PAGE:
- A catheter in your neck / groin—temporary, because the possibility of infection is high.
- A tunnelled catheter in chest / thigh – can be kept for longer periods, more resistant to infection.
- An AV fistula—taking a piece of a vein from your arm or leg and sewing it into a nearby artery, making the vein large and thick so that it can be punctured during dialysis. The best option because it has the lowest risk of infection. A fistula takes upto 6 weeks – 8weeks from the time of surgery to be ready for use for dialysis.A good working fistula can last upto 6 to 8 years.
- An AV graft—the sewing of an artificial tube between an artery and vein in your arm or leg. The preferred option if your veins are too small for an AV fistula. AV grafts are more prone to infection because they are not formed from natural tissue. A V graft s can be used for dialysis with 1 – 2 weeks with some grafts that can be used as early as 48 hrs after surgery.
- Peritoneal dialysis—placement of a small tube, called a cannula, in your abdomen to allow the use of the lining of the abdomen (peritoneum) to filter your blood. It requires several “exchanges” every day: you introduce and remove fluid through the tube. A convenient option because you perform the dialysis therapy at home, but infections sometimes occur and the tube can become clogged.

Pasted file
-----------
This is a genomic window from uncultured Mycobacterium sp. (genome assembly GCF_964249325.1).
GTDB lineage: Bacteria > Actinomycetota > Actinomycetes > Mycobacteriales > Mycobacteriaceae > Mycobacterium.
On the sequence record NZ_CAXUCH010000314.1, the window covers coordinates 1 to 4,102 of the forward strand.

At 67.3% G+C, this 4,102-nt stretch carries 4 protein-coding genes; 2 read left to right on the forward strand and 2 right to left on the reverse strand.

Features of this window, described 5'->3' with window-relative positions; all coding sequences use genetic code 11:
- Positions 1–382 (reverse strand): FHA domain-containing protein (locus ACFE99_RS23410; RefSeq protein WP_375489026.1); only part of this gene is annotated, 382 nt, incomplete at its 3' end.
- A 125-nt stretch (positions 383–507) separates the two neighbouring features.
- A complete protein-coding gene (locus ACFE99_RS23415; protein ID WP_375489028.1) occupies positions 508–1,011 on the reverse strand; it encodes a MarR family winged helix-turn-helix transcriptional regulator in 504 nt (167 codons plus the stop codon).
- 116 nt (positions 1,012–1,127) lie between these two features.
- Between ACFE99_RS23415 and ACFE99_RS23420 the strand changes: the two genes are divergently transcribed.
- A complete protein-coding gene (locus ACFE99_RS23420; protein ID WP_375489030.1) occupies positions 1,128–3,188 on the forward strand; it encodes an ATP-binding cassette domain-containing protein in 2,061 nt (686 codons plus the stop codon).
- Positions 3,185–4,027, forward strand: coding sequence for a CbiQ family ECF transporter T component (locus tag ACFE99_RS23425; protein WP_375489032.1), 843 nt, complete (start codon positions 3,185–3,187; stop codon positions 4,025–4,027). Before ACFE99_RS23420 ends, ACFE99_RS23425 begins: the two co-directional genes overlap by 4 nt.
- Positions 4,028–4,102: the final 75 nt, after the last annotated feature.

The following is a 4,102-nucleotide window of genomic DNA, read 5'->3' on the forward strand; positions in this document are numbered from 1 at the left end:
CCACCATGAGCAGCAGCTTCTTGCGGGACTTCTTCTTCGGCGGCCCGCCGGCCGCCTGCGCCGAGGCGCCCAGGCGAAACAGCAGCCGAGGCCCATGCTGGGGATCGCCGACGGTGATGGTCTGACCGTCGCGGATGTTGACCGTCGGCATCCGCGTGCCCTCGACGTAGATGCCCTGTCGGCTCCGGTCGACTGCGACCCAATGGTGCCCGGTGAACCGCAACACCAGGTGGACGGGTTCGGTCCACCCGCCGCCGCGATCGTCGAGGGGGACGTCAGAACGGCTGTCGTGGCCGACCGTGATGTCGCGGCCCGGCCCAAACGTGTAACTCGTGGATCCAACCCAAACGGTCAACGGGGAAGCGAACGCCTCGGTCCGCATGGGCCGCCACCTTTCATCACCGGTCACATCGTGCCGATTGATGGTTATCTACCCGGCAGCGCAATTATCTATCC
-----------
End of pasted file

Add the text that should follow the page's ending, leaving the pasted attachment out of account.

Timing of dialysis access
Failure of access
Fistula Salvage procedures
Central Vein angioplasty
Tips to maintain your dialysis access
- Good local hygiene
- Avoid pressure or blood sampling in the limb
- Soft Ball exercise
- Regular follow up with your vascular surgeon at least once in three months if you have undergone a salvage procedure
- Control blood pressure, Low blood pressure can cause blockage of your fistula